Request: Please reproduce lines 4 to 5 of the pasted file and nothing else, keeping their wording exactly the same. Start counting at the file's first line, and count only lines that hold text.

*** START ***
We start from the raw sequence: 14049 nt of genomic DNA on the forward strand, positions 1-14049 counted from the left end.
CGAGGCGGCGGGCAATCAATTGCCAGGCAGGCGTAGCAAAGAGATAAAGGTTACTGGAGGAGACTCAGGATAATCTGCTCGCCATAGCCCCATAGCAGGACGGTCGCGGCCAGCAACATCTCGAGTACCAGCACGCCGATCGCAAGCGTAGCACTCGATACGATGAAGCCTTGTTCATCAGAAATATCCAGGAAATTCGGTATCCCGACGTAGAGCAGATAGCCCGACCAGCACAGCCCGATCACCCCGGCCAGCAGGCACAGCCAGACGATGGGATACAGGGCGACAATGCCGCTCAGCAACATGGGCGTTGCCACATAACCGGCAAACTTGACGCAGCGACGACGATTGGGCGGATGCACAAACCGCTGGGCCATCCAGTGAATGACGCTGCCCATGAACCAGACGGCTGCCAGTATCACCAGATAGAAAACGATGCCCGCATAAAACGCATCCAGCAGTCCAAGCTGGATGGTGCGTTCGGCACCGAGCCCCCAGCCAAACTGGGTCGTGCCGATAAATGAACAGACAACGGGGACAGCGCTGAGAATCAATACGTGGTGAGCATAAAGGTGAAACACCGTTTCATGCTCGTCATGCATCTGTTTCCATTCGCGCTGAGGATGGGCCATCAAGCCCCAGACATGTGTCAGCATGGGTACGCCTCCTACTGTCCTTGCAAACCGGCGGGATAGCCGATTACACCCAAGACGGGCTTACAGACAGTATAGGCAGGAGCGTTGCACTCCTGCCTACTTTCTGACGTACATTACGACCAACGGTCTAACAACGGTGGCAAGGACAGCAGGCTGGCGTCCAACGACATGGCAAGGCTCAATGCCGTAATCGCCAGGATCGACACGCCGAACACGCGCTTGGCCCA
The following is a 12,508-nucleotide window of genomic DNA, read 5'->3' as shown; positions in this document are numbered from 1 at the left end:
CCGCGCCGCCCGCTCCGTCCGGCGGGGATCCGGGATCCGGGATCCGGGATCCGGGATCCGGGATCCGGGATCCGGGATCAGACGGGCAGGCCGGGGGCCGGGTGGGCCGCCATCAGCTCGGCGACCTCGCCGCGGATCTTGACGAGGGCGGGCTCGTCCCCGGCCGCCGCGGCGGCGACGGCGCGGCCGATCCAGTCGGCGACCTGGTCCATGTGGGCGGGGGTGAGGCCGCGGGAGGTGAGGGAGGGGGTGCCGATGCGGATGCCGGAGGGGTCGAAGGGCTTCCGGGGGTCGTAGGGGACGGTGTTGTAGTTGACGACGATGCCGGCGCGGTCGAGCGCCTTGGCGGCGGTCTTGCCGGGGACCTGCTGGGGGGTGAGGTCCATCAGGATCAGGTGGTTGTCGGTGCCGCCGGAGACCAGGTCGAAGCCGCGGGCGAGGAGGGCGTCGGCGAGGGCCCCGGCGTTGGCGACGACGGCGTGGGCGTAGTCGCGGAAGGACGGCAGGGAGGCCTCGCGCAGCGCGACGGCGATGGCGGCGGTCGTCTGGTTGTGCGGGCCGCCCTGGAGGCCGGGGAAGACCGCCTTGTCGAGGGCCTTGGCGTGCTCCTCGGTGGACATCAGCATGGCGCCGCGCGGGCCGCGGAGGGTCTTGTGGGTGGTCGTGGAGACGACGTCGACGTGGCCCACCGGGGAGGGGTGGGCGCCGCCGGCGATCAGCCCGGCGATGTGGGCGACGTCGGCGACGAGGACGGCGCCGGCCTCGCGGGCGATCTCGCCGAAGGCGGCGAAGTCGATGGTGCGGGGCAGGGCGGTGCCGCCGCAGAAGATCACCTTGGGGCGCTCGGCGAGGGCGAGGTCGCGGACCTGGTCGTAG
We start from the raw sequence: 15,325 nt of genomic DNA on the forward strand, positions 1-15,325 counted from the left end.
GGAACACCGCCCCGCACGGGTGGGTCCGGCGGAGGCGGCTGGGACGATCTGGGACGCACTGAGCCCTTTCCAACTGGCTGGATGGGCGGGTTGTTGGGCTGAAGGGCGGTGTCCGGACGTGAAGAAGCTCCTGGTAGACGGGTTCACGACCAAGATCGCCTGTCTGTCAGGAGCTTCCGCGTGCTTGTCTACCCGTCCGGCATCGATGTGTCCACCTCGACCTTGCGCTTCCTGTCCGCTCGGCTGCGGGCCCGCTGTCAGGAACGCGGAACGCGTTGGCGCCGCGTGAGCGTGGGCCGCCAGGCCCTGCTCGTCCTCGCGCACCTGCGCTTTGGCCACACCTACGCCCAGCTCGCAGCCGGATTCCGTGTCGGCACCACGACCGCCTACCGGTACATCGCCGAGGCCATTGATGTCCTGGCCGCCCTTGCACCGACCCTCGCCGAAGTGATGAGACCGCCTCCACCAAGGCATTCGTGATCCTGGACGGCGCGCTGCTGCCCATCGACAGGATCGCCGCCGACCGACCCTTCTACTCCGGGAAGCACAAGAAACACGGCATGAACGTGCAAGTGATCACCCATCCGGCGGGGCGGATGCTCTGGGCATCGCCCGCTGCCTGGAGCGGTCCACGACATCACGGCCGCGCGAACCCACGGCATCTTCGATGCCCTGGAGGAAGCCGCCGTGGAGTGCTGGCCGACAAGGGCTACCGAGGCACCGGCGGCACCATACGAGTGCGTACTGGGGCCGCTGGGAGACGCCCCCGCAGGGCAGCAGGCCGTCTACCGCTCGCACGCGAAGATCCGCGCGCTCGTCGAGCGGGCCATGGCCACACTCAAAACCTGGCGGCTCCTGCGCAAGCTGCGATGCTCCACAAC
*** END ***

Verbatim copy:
CCGCGCCGCCCGCTCCGTCCGGCGGGGATCCGGGATCCGGGATCCGGGATCCGGGATCCGGGATCCGGGATCCGGGATCAGACGGGCAGGCCGGGGGCCGGGTGGGCCGCCATCAGCTCGGCGACCTCGCCGCGGATCTTGACGAGGGCGGGCTCGTCCCCGGCCGCCGCGGCGGCGACGGCGCGGCCGATCCAGTCGGCGACCTGGTCCATGTGGGCGGGGGTGAGGCCGCGGGAGGTGAGGGAGGGGGTGCCGATGCGGATGCCGGAGGGGTCGAAGGGCTTCCGGGGGTCGTAGGGGACGGTGTTGTAGTTGACGACGATGCCGGCGCGGTCGAGCGCCTTGGCGGCGGTCTTGCCGGGGACCTGCTGGGGGGTGAGGTCCATCAGGATCAGGTGGTTGTCGGTGCCGCCGGAGACCAGGTCGAAGCCGCGGGCGAGGAGGGCGTCGGCGAGGGCCCCGGCGTTGGCGACGACGGCGTGGGCGTAGTCGCGGAAGGACGGCAGGGAGGCCTCGCGCAGCGCGACGGCGATGGCGGCGGTCGTCTGGTTGTGCGGGCCGCCCTGGAGGCCGGGGAAGACCGCCTTGTCGAGGGCCTTGGCGTGCTCCTCGGTGGACATCAGCATGGCGCCGCGCGGGCCGCGGAGGGTCTTGTGGGTGGTCGTGGAGACGACGTCGACGTGGCCCACCGGGGAGGGGTGGGCGCCGCCGGCGATCAGCCCGGCGATGTGGGCGACGTCGGCGACGAGGACGGCGCCGGCCTCGCGGGCGATCTCGCCGAAGGCGGCGAAGTCGATGGTGCGGGGCAGGGCGGTGCCGCCGCAGAAGATCACCTTGGGGCGCTCGGCGAGGGCGAGGTCGCGGACCTGGTCGTAG
We start from the raw sequence: 15,325 nt of genomic DNA on the forward strand, positions 1-15,325 counted from the left end.